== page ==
An evaluation of the CPI Indexes for prescription drugs

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The prescription drug components of the Consumer Price Index (CPI) and the Producer Price Index (PPI) measure recent and historical drug price inflation, and provide the basis for projecting future price trends and health care expenditures.   They also serve as important inputs in the construction of the National Health Accounts. However, there are concerns about the adequacy of these price indexes in light of recent changes in the structure of the market for prescription drugs.  To begin with, there has been a large growth in the reliance on generics as Medicare Part D and private insurance have increased the financial incentives to adopt generics.  In 2016, it was estimated that unbranded generics accounted for 85 percent of drug prescriptions, compared with 50 percent in 2005.1 With an unprecedented number of major drugs coming off patent in recent years, mismeasurement in the timing and the extent of the transition to generics could have large consequences.

Furthermore, the BLS’s ability to obtain price quotes for the CPI program has been affected by the shift to prescription drug insurance coverage by public and private third-party payers (TPPs).  These electronic transactions require information on the identity of the TPP, the beneficiary’s identification number, and specific provisions of the benefit plan, such the copayment rate, information that the pharmacy cannot provide to BLS field staff.  As a result, BLS must rely disproportionately on cash transactions that comprise only about seven percent of the retail market, raising concerns about the extent to which they are representative of the overall drug market.2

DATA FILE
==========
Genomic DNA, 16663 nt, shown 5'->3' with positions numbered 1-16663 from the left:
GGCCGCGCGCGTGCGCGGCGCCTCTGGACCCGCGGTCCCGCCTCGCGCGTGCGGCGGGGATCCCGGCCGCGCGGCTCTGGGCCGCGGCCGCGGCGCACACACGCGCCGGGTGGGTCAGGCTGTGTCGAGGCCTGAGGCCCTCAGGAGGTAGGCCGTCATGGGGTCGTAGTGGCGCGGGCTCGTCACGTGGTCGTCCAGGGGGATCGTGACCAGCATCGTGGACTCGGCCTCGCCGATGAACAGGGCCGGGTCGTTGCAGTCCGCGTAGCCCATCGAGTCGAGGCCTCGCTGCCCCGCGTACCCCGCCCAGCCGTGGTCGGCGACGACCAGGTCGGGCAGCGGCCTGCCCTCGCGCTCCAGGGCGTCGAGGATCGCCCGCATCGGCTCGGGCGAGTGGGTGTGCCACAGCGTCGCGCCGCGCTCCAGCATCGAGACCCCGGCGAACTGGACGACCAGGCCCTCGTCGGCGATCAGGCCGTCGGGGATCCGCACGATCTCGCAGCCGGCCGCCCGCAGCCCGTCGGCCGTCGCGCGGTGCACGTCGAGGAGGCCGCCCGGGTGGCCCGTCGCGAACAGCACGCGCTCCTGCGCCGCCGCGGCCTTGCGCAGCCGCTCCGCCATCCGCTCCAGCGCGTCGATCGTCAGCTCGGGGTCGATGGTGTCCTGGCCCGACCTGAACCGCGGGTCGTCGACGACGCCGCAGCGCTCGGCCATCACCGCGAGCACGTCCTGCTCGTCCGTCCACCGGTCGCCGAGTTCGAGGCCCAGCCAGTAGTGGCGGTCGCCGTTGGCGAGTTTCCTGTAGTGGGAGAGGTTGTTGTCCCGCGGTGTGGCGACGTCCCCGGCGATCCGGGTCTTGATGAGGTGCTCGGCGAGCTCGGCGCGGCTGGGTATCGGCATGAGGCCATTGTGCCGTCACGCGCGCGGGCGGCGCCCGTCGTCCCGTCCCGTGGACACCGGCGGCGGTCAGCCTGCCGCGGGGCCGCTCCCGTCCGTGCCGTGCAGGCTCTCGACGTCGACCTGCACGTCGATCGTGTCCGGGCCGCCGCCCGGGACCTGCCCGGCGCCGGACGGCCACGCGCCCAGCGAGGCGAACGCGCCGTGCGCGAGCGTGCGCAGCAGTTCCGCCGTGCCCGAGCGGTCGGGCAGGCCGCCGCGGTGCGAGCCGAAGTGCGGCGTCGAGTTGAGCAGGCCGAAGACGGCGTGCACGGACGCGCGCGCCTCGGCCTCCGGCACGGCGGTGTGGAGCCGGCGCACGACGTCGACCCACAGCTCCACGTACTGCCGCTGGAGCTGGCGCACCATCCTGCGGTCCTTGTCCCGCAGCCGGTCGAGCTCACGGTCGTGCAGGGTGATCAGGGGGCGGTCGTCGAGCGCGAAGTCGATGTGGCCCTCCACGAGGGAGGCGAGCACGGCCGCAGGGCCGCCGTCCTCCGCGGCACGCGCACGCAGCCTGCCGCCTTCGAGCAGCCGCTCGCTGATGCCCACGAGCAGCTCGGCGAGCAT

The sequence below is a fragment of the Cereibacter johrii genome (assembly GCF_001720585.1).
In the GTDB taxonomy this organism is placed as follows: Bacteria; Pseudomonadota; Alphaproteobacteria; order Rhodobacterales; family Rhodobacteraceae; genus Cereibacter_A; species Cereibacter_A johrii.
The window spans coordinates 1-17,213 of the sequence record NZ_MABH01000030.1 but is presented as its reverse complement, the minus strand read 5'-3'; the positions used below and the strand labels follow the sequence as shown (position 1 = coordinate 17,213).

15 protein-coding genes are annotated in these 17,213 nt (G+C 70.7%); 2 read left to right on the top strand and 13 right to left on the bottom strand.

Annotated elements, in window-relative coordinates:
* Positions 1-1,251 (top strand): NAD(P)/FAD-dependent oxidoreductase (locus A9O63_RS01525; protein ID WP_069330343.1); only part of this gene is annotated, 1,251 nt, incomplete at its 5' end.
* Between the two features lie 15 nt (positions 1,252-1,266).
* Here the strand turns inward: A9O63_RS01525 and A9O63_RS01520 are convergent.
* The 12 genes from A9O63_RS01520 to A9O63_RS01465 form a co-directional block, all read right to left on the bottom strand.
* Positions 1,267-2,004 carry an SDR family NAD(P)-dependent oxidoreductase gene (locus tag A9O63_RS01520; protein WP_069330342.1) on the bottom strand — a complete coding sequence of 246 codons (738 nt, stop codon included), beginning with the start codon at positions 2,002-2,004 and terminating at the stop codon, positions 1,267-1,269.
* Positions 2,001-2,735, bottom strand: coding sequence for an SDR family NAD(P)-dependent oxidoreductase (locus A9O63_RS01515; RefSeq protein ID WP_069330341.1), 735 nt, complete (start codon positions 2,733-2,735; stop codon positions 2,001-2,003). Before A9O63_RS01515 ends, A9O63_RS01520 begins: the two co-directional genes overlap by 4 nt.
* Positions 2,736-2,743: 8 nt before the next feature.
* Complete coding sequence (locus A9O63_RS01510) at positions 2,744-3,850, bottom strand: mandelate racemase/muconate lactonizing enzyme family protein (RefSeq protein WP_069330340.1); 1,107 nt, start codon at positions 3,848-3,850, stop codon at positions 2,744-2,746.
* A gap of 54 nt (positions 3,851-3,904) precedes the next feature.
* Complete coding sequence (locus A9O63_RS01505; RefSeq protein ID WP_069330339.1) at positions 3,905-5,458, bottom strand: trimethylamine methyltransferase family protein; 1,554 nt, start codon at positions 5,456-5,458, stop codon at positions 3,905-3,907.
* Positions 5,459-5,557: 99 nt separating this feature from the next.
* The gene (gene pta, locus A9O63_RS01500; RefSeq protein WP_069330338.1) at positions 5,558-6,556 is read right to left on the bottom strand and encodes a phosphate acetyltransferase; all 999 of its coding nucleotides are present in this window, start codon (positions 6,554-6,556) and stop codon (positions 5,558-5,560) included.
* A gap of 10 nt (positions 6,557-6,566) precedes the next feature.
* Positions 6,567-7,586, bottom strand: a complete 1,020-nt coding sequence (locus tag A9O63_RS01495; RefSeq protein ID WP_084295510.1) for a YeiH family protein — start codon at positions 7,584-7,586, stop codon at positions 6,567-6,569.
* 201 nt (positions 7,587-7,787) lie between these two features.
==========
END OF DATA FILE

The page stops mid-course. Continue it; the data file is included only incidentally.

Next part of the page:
In “An evaluation of the CPI Indexes for prescription drugs” (PDF), Barry Bosworth, John Bieler, Michael Kleinrock, Eric Koepcke, and Ernst R. Berndt compare the measures of prescription drug prices reported in the CPI and PPI programs with indexes computed from an alternative set of price data compiled by the IQVIA Institute for Human Data Science (IQVIA). There are some fundamental differences in that the CPI aims to measure only the out-of-pocket costs to consumers and the BLS  does not have full access to retail transactions that are embedded in prescription drug plans.  The analysis is thereby limited to a comparison with the cash transactions of the IQVIA data. The PPI is restricted to drugs produced within the United States, excluding imports from both other countries and Puerto Rico, a distinction that is not identified in the IQVIA data. Thus, the analysis is largely limited to a comparison of the CPI data with that of IQVIA.

They find the increase in the IQVIA index substantially exceeds that of the CPI, and the difference remains when the comparison is restricted to a matched set of prescription drugs.  In the analysis of the component indexes, we find that the discrepancy between the IQVIA and CPI is heavily concentrated in two therapeutic categories of cardiovascular-renal and skin/mucous membranes. The differences are surprising because the two data sets appear to contain a similar distribution of drug sales.

Read the full report here.

This research was supported by the National Institute of Aging of the National Institutes of Health under grant number R01 AG043560 to the National Bureau of Economic Research. The analysis was conducted with restricted access to Bureau of Labor Statistics (BLS) data, but the views expressed do not necessarily reflect those of the BLS. Any opinions expressed herein are those of the authors and do not necessarily represent the views of the National Institutes of Health, the Bureau of Labor Statistics, IQVIA Institute for Human Data Science, the National Bureau of Economic Research, or the Brookings Institution. All results have been reviewed to ensure that no confidential information is disclosed.


  2. A recent overview of the major issues involved in the construction of price indexes for pharmaceuticals is provided by Aizcorbe and Nestoriak (2012). See also Berndt and others (2000). A discussion of the evolution of the drug market in response to passage of the 1984 Waxman-Hatch Act is available in Berndt and Aitkin (2011).